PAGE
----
Earlsdon’s Lost Industrial Heritage

1905 Rexette
1905 Rexette, ‘the king of little cars’ made in Osborne Road, Earlsdon.

Monday 11th March 2019 at 7.30 p.m. at the Shopfront Theatre, City Arcade.

John Purcell, from the Earlsdon Research Group

Earlsdon was created in 1852 by the Freehold Land Society. Gradually weavers and watchmakers bought plots and built their houses, often with ‘top shops’.

Weavers soon were driven out of business. By 1891 71 houses were devoted to watchmaking employing around half of the working population. But 10 years later the industry was in deep trouble.

What were the apprenticed son’s of skilled watchmakers to do? Thus began a flourishing period of bicycle, motor bike and motor car innovation and manufacturing together with machine tools, tubular bells and motor components. The biggest employers in the 1920s had over 200 workers often crammed into a small side street.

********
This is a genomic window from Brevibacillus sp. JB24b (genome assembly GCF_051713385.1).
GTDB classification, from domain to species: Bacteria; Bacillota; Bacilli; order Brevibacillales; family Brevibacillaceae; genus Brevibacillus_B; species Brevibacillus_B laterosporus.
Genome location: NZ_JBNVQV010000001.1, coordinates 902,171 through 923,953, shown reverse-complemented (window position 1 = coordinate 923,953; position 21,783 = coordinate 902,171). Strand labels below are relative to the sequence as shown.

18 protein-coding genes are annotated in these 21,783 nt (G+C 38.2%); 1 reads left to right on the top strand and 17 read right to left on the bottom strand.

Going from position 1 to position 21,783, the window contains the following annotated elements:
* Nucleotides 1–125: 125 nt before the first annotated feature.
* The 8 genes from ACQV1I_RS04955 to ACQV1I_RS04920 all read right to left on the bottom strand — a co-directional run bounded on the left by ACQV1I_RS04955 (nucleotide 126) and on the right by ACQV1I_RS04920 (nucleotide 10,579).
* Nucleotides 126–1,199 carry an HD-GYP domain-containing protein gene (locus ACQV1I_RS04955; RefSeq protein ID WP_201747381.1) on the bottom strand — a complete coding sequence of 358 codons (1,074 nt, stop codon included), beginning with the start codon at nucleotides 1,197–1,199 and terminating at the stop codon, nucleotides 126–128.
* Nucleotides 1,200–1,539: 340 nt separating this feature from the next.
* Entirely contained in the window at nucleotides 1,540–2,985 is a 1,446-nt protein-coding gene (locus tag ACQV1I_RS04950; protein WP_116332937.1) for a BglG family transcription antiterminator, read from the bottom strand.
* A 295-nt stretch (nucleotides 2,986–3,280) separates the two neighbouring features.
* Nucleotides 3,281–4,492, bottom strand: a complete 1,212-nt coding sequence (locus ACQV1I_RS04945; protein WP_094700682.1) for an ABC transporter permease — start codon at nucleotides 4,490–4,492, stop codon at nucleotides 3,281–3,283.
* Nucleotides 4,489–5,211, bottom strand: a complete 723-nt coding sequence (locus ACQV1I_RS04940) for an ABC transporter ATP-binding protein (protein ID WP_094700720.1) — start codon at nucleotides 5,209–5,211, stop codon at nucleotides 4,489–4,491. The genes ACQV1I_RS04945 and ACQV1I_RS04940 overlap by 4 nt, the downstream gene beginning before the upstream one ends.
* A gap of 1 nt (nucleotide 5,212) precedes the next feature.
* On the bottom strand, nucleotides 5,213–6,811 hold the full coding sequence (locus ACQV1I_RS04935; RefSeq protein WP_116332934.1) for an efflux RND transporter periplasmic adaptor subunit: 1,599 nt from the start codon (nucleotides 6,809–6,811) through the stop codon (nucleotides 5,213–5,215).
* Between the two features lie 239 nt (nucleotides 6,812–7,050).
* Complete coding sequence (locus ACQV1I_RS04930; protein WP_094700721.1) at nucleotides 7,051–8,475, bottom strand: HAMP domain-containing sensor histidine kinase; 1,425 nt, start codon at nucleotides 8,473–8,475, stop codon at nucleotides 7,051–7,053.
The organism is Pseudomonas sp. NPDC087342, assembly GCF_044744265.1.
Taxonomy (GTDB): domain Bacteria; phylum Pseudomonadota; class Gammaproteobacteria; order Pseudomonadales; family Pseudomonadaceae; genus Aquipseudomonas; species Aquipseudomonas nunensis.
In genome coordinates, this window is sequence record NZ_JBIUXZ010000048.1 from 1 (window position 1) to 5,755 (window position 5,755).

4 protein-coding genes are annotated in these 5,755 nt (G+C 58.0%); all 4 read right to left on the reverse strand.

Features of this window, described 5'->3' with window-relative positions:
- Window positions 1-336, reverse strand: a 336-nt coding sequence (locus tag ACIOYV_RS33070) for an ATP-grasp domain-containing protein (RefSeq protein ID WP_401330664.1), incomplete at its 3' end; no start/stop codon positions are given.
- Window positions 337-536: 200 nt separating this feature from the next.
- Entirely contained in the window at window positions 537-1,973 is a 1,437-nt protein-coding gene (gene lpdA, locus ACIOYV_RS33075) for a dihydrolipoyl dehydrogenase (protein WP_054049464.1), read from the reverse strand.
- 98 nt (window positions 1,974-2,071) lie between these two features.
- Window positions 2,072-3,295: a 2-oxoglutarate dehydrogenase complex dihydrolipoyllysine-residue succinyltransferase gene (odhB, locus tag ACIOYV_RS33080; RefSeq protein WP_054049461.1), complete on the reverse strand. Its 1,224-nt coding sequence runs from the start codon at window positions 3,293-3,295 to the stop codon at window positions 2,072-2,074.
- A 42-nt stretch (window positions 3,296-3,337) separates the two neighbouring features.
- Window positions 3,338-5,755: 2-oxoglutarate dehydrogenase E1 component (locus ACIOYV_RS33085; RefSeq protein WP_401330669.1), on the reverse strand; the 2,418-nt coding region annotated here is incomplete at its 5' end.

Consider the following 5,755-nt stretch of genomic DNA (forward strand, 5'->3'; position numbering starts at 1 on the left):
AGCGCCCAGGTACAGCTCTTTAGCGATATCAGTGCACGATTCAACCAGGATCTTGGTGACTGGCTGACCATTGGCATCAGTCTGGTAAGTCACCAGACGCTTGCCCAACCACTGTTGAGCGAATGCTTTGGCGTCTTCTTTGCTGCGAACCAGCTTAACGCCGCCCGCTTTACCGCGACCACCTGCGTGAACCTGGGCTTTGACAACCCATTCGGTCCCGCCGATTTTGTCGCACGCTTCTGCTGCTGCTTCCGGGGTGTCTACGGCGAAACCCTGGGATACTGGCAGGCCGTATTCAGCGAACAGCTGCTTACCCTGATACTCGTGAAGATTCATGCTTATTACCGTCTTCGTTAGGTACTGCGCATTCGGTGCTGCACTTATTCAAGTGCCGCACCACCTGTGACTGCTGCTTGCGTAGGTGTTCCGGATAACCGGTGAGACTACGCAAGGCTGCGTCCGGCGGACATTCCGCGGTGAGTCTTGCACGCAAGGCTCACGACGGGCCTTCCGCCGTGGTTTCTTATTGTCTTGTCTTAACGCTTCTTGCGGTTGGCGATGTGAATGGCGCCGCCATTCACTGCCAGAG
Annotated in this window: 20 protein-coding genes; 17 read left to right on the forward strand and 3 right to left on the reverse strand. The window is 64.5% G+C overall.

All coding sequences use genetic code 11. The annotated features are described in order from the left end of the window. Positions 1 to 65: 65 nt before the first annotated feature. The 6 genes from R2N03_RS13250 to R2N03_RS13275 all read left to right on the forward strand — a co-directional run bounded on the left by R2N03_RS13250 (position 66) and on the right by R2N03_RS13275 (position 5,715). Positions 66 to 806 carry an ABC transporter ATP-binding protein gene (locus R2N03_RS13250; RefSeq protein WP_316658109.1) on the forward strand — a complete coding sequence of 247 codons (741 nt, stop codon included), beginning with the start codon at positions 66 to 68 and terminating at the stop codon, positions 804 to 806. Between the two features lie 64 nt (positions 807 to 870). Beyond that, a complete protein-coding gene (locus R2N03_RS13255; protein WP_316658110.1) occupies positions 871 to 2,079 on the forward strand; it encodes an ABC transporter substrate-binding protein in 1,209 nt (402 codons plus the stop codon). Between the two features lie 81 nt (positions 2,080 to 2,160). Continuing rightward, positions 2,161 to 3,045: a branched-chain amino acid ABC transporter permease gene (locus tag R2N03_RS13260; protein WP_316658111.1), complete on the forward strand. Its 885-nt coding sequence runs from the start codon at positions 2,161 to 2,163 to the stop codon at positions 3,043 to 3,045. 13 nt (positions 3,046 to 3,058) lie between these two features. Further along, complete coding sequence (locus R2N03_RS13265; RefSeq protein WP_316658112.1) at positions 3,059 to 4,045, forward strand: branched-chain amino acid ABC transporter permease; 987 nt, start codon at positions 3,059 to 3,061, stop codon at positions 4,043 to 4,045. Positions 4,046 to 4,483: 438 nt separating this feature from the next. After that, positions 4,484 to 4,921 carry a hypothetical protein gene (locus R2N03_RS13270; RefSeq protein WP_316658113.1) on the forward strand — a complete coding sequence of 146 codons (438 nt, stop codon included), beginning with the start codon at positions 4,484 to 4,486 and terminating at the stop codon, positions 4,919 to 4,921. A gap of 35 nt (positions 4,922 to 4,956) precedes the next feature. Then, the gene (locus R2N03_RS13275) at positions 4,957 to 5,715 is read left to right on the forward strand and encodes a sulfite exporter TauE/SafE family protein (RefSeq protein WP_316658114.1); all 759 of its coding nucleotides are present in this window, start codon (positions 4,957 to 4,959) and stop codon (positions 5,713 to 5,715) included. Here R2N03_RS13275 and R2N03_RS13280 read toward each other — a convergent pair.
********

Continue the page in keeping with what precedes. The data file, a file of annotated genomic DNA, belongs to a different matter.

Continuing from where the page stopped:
Many closed before the 2nd World War or had moved to bigger premises. Virtually all were gone by the late 20th century. In this illustrated presentation John Purcell looks at some of the people involved, what they did and what little remains of their legacy: a legacy worth celebrating.

 

Crown Bakery 3
Crown Bakery

John Purcell is a former academic with a research and teaching interest in employment relations. He has worked for many government agencies and written books on industrial relations issues and management. He is an active member of the Earlsdon Research Group.

Coventry Society meetings are free for members. Visitors are welcome and asked to make a voluntary donation of £2 towards costs. 

Non members are welcome to book free tickets here. 

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